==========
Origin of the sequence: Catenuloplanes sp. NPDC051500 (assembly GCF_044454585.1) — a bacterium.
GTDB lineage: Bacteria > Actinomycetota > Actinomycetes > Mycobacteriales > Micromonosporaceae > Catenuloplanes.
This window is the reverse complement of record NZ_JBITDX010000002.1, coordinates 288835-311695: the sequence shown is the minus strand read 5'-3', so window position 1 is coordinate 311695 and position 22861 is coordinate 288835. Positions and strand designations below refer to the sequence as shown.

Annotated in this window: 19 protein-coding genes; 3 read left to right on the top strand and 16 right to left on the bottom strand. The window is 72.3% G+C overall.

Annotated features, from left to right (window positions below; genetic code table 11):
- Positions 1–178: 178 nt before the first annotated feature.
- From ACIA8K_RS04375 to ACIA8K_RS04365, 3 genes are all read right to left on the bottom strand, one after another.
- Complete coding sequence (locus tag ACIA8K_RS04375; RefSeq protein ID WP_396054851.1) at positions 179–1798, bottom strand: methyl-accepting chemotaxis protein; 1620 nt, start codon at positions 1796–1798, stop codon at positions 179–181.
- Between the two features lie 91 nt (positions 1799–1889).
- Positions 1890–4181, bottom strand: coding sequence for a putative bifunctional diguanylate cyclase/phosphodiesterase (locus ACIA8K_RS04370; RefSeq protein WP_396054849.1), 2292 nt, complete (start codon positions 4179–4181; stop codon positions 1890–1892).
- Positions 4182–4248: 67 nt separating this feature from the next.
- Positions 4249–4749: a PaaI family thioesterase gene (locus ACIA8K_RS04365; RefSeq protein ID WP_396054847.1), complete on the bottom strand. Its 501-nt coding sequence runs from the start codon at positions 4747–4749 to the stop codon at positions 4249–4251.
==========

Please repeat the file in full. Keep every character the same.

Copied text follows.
Origin of the sequence: Catenuloplanes sp. NPDC051500 (assembly GCF_044454585.1) — a bacterium.
GTDB lineage: Bacteria > Actinomycetota > Actinomycetes > Mycobacteriales > Micromonosporaceae > Catenuloplanes.
This window is the reverse complement of record NZ_JBITDX010000002.1, coordinates 288835-311695: the sequence shown is the minus strand read 5'-3', so window position 1 is coordinate 311695 and position 22861 is coordinate 288835. Positions and strand designations below refer to the sequence as shown.

Annotated in this window: 19 protein-coding genes; 3 read left to right on the top strand and 16 right to left on the bottom strand. The window is 72.3% G+C overall.

Annotated features, from left to right (window positions below; genetic code table 11):
- Positions 1–178: 178 nt before the first annotated feature.
- From ACIA8K_RS04375 to ACIA8K_RS04365, 3 genes are all read right to left on the bottom strand, one after another.
- Complete coding sequence (locus tag ACIA8K_RS04375; RefSeq protein ID WP_396054851.1) at positions 179–1798, bottom strand: methyl-accepting chemotaxis protein; 1620 nt, start codon at positions 1796–1798, stop codon at positions 179–181.
- Between the two features lie 91 nt (positions 1799–1889).
- Positions 1890–4181, bottom strand: coding sequence for a putative bifunctional diguanylate cyclase/phosphodiesterase (locus ACIA8K_RS04370; RefSeq protein WP_396054849.1), 2292 nt, complete (start codon positions 4179–4181; stop codon positions 1890–1892).
- Positions 4182–4248: 67 nt separating this feature from the next.
- Positions 4249–4749: a PaaI family thioesterase gene (locus ACIA8K_RS04365; RefSeq protein ID WP_396054847.1), complete on the bottom strand. Its 501-nt coding sequence runs from the start codon at positions 4747–4749 to the stop codon at positions 4249–4251.